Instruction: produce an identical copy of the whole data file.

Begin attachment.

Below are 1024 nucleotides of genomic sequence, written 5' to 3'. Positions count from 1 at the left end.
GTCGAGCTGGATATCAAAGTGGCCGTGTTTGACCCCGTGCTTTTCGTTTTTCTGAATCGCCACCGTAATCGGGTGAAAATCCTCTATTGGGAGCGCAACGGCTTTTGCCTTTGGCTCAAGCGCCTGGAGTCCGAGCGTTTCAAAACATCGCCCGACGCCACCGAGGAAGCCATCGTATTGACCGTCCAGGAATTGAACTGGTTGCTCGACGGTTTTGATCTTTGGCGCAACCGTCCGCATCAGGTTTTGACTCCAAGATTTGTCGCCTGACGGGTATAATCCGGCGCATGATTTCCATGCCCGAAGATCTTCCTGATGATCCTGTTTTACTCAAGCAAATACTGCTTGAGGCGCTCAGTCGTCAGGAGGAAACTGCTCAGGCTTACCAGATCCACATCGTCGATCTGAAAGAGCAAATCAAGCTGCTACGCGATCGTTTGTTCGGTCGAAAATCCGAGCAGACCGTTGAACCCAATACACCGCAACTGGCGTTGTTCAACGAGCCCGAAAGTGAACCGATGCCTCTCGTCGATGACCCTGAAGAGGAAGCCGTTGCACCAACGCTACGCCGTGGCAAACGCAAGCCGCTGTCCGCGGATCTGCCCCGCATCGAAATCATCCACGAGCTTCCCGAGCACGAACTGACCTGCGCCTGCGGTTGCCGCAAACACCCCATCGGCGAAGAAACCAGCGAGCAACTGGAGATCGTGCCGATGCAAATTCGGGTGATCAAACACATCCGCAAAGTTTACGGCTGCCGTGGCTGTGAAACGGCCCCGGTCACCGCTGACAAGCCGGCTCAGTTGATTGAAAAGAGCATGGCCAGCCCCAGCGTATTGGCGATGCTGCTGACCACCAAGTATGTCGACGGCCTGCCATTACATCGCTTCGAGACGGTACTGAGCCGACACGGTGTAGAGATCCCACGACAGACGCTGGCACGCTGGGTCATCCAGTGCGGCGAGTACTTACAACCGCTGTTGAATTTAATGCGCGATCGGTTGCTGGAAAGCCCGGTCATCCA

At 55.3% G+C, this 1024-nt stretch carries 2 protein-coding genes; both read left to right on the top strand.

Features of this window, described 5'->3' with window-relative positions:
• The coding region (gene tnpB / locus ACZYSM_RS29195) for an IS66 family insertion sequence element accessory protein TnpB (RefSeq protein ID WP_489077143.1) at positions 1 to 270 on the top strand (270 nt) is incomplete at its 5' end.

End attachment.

Below are 1024 nucleotides of genomic sequence, written 5' to 3'. Positions count from 1 at the left end.
GTCGAGCTGGATATCAAAGTGGCCGTGTTTGACCCCGTGCTTTTCGTTTTTCTGAATCGCCACCGTAATCGGGTGAAAATCCTCTATTGGGAGCGCAACGGCTTTTGCCTTTGGCTCAAGCGCCTGGAGTCCGAGCGTTTCAAAACATCGCCCGACGCCACCGAGGAAGCCATCGTATTGACCGTCCAGGAATTGAACTGGTTGCTCGACGGTTTTGATCTTTGGCGCAACCGTCCGCATCAGGTTTTGACTCCAAGATTTGTCGCCTGACGGGTATAATCCGGCGCATGATTTCCATGCCCGAAGATCTTCCTGATGATCCTGTTTTACTCAAGCAAATACTGCTTGAGGCGCTCAGTCGTCAGGAGGAAACTGCTCAGGCTTACCAGATCCACATCGTCGATCTGAAAGAGCAAATCAAGCTGCTACGCGATCGTTTGTTCGGTCGAAAATCCGAGCAGACCGTTGAACCCAATACACCGCAACTGGCGTTGTTCAACGAGCCCGAAAGTGAACCGATGCCTCTCGTCGATGACCCTGAAGAGGAAGCCGTTGCACCAACGCTACGCCGTGGCAAACGCAAGCCGCTGTCCGCGGATCTGCCCCGCATCGAAATCATCCACGAGCTTCCCGAGCACGAACTGACCTGCGCCTGCGGTTGCCGCAAACACCCCATCGGCGAAGAAACCAGCGAGCAACTGGAGATCGTGCCGATGCAAATTCGGGTGATCAAACACATCCGCAAAGTTTACGGCTGCCGTGGCTGTGAAACGGCCCCGGTCACCGCTGACAAGCCGGCTCAGTTGATTGAAAAGAGCATGGCCAGCCCCAGCGTATTGGCGATGCTGCTGACCACCAAGTATGTCGACGGCCTGCCATTACATCGCTTCGAGACGGTACTGAGCCGACACGGTGTAGAGATCCCACGACAGACGCTGGCACGCTGGGTCATCCAGTGCGGCGAGTACTTACAACCGCTGTTGAATTTAATGCGCGATCGGTTGCTGGAAAGCCCGGTCATCCA

At 55.3% G+C, this 1024-nt stretch carries 2 protein-coding genes; both read left to right on the top strand.

Features of this window, described 5'->3' with window-relative positions:
• The coding region (gene tnpB / locus ACZYSM_RS29195) for an IS66 family insertion sequence element accessory protein TnpB (RefSeq protein ID WP_489077143.1) at positions 1 to 270 on the top strand (270 nt) is incomplete at its 5' end.